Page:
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Development of a Reality-Based, Haptics-Enabled Simulator for Tool-Tissue Interactions

By Kevin Lister

Abstract

The advent of complex surgical procedures has driven the need for finite element based surgical training simulators which provide realistic visual and haptic feedback throughout the surgical task. The foundation of a simulator stems from the use of accurate, reality-based models for the global tissue response as well as the tool-tissue interactions. To that end, ex vivo and in vivo tests were conducted for soft-tissue probing and in vivo tests were conducted for soft-tissue cutting for the purpose of model development. In formulating a surgical training system, there is a desire to replicate the surgical task as accurately as possible for haptic and visual realism. However, for many biological tissues, there is a discrepancy between the mechanical characteristics of ex vivo and in vivo tissue. The efficacy of utilizing an ex vivo model for simulation of in vivo probing tasks on porcine liver was evaluated by comparing the simulated probing task to an identical in vivo probing experiment. The models were then further improved upon to better replicate the in vivo response. During the study of cutting modeling, in vivo cutting experiments were performed on porcine liver to derive the force-displacement response of the tissue to a scalpel blade. Using this information, a fracture mechanics based approach was applied to develop a fully defined cohesive zone model governing the separation properties of the liver directly in front of the scalpel blade. Further, a method of scaling the cohesive zone parameters was presented to minimize the computational expense in an effort to apply the cohesive based cutting approach to real-time simulators. The development of the models for the global tissue response and local tool-tissue interactions for probing and cutting of soft-tissue provided the framework for real-time simulation of basic surgical skills training. Initially, a pre-processing approach was used for the development of reality-based, haptics enabled simulators for probing and cutting of soft tissue. Then a real-time finite element based simulator was developed to simulate the probing task without the need to know the tool path prior to simulation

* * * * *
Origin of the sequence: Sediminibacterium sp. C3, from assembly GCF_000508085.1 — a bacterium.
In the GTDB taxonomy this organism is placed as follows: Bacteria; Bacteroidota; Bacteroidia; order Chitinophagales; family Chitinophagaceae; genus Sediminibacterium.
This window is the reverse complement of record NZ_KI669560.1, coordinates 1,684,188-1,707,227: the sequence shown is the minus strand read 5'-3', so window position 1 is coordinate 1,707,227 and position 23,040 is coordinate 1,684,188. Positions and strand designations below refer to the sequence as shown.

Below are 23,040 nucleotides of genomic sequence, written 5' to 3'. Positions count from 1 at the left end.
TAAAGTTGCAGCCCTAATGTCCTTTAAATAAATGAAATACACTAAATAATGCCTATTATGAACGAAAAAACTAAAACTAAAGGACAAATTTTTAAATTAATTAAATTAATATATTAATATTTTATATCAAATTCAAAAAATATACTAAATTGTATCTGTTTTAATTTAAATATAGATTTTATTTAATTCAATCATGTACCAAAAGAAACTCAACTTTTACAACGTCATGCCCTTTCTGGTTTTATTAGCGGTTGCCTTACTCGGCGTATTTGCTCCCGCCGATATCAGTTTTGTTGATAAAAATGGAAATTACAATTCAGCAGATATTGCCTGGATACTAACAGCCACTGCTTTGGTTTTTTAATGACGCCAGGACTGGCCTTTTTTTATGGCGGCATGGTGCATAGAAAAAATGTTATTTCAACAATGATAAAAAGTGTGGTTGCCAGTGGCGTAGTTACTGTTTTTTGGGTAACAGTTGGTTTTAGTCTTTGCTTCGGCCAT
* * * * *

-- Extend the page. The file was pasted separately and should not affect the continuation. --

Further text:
Topics: Mechanical engineering
Year: 2012
OAI identifier: oai:drum.lib.umd.edu:1903/13516
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